Last year, David Crosby published his first solo album in about 20 years. “Croz” simply became one of my favorite albums (in the category “of all time”). Without S N & Y, it’s a full album of mostly sophisticated ballads or mid tempo songs, with beautiful chords and voicings (lovers of open-tuning guitars, this one’s for you), vocal harmonies to die for, and an outstanding level of musicianship.
Among the guests on the album, Mark Knopfler does a great sensitive job on the opening song “What’s broken”. But to continue on my series of non-guitar transcriptions, I decided to share with you the trumpet solo from “Holding On For Nothing”. At my first listen I was blown away by the beauty of this solo. And when I realized that it was Wynton Marsalis playing I was speechless.
Wynton Marsalis is one of todays most reknown jazz musician, way beyond the small circle of jazz lovers. There’s a statue (!!!!) of him in Marciac (small village of France where one of Europe’s biggest jazz festival takes place every summer). Proper rock star right !!!!
His views on jazz and it’s tradition are often subject to discussion, and I admit that I don’t agree with all I’ve read and heard from him even though it’s never uninteresting to listen to what he has to say. But thanx to Ethan Iverson’s in depth post about him, I at least became an admirer of his playing. His albums with Kenny Kirkland are modern landmarks for any jazz fan.
On “Croz” his intervention is breathtakingly sensitive, with a very poetic sense of space, and a tasteful use of the jazz phrasing. In only 8 bars, Wynton takes us on a journey.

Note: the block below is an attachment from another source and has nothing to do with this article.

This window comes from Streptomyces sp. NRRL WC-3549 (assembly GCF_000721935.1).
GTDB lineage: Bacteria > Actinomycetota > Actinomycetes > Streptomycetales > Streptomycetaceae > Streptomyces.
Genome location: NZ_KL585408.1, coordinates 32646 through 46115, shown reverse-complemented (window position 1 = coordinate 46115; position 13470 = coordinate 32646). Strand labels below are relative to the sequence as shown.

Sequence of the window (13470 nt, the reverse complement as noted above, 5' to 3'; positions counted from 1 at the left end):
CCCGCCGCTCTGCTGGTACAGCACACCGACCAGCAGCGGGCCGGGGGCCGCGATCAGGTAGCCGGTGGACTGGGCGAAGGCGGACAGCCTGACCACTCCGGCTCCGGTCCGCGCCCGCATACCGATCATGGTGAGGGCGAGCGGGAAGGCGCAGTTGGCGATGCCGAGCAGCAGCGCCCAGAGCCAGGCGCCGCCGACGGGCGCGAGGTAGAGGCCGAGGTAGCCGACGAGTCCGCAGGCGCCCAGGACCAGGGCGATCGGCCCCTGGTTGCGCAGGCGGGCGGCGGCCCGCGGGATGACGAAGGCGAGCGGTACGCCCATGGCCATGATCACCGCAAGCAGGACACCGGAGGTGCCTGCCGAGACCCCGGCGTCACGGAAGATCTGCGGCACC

The charts is available here
The opening line is quite simple : triad and straight 16th note. Then he anticipate the most dissonant note available : instead of playing a common tone from G mixolydien and E minor, he plays the 1 note that’s different, the F#. Notice that there’s no vibrato on the note, the attack is clear : this note is strong enough by itself, no need to exaggerate it.
Bar 3, this time after the beat and with an apogiatura, he emphasis the same change to F natural. Then starting at the end of bar 3 and continuing bar 4, there’s a long descending scale, floating above the beat, finishing in the low register. Then Silence.
For the next 4 bars, Wynton is gonna play around a small motif in bar 5 and 6 : same melodic contour following the harmony with a different rhythm. And still long silences between phrases. Then bar 7 and 8, the ‘long’ phrase of the solo: nice phrase over Bb Maj7 that implies a suspending sound with the Eb triad, then two triads over Amin : Amin then Emin for a min9 sound. Note the B natural over BbMaj7 that anticipates the change to Amin. It goes really fast so we don’t really hear the dissonance, but it’s there !
This solo is a small gem, a master-piece of apparent simplicity.
Thanx for reading and listening, feel free to share this Blog, tell you family (your gran-ma is gonna love this I assure you), and see you next week for a Joni Mitchell related post.